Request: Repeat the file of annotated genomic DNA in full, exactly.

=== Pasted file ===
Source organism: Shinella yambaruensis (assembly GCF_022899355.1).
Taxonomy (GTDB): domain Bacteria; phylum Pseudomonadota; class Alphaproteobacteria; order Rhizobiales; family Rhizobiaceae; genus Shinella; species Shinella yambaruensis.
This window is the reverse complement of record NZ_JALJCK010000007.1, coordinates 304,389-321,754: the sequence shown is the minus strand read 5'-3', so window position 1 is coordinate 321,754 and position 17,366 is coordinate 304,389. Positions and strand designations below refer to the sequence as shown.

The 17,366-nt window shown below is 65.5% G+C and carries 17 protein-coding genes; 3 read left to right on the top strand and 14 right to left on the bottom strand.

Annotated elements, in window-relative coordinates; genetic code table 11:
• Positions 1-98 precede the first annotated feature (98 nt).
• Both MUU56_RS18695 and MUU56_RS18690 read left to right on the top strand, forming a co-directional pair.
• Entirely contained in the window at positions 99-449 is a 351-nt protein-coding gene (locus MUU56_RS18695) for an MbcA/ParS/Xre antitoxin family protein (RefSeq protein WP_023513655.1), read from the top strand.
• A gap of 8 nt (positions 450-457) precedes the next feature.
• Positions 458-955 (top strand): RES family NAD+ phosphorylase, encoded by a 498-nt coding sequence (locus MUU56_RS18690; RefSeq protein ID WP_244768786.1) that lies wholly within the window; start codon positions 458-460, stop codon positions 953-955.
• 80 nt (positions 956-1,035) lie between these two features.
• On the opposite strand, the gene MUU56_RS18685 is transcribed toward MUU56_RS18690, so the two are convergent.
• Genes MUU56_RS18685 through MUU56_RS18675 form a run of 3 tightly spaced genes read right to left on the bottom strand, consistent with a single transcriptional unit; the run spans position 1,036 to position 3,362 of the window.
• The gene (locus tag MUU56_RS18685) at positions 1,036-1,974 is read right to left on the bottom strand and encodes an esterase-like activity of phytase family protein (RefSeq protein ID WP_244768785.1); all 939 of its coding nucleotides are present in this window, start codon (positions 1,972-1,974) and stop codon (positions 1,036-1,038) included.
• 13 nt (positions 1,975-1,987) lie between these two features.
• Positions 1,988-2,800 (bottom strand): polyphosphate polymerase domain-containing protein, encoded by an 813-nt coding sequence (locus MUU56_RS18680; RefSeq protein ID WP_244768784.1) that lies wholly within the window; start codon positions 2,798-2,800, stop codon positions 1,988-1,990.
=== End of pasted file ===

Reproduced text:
Source organism: Shinella yambaruensis (assembly GCF_022899355.1).
Taxonomy (GTDB): domain Bacteria; phylum Pseudomonadota; class Alphaproteobacteria; order Rhizobiales; family Rhizobiaceae; genus Shinella; species Shinella yambaruensis.
This window is the reverse complement of record NZ_JALJCK010000007.1, coordinates 304,389-321,754: the sequence shown is the minus strand read 5'-3', so window position 1 is coordinate 321,754 and position 17,366 is coordinate 304,389. Positions and strand designations below refer to the sequence as shown.

The 17,366-nt window shown below is 65.5% G+C and carries 17 protein-coding genes; 3 read left to right on the top strand and 14 right to left on the bottom strand.

Annotated elements, in window-relative coordinates; genetic code table 11:
• Positions 1-98 precede the first annotated feature (98 nt).
• Both MUU56_RS18695 and MUU56_RS18690 read left to right on the top strand, forming a co-directional pair.
• Entirely contained in the window at positions 99-449 is a 351-nt protein-coding gene (locus MUU56_RS18695) for an MbcA/ParS/Xre antitoxin family protein (RefSeq protein WP_023513655.1), read from the top strand.
• A gap of 8 nt (positions 450-457) precedes the next feature.
• Positions 458-955 (top strand): RES family NAD+ phosphorylase, encoded by a 498-nt coding sequence (locus MUU56_RS18690; RefSeq protein ID WP_244768786.1) that lies wholly within the window; start codon positions 458-460, stop codon positions 953-955.
• 80 nt (positions 956-1,035) lie between these two features.
• On the opposite strand, the gene MUU56_RS18685 is transcribed toward MUU56_RS18690, so the two are convergent.
• Genes MUU56_RS18685 through MUU56_RS18675 form a run of 3 tightly spaced genes read right to left on the bottom strand, consistent with a single transcriptional unit; the run spans position 1,036 to position 3,362 of the window.
• The gene (locus tag MUU56_RS18685) at positions 1,036-1,974 is read right to left on the bottom strand and encodes an esterase-like activity of phytase family protein (RefSeq protein ID WP_244768785.1); all 939 of its coding nucleotides are present in this window, start codon (positions 1,972-1,974) and stop codon (positions 1,036-1,038) included.
• 13 nt (positions 1,975-1,987) lie between these two features.
• Positions 1,988-2,800 (bottom strand): polyphosphate polymerase domain-containing protein, encoded by an 813-nt coding sequence (locus MUU56_RS18680; RefSeq protein ID WP_244768784.1) that lies wholly within the window; start codon positions 2,798-2,800, stop codon positions 1,988-1,990.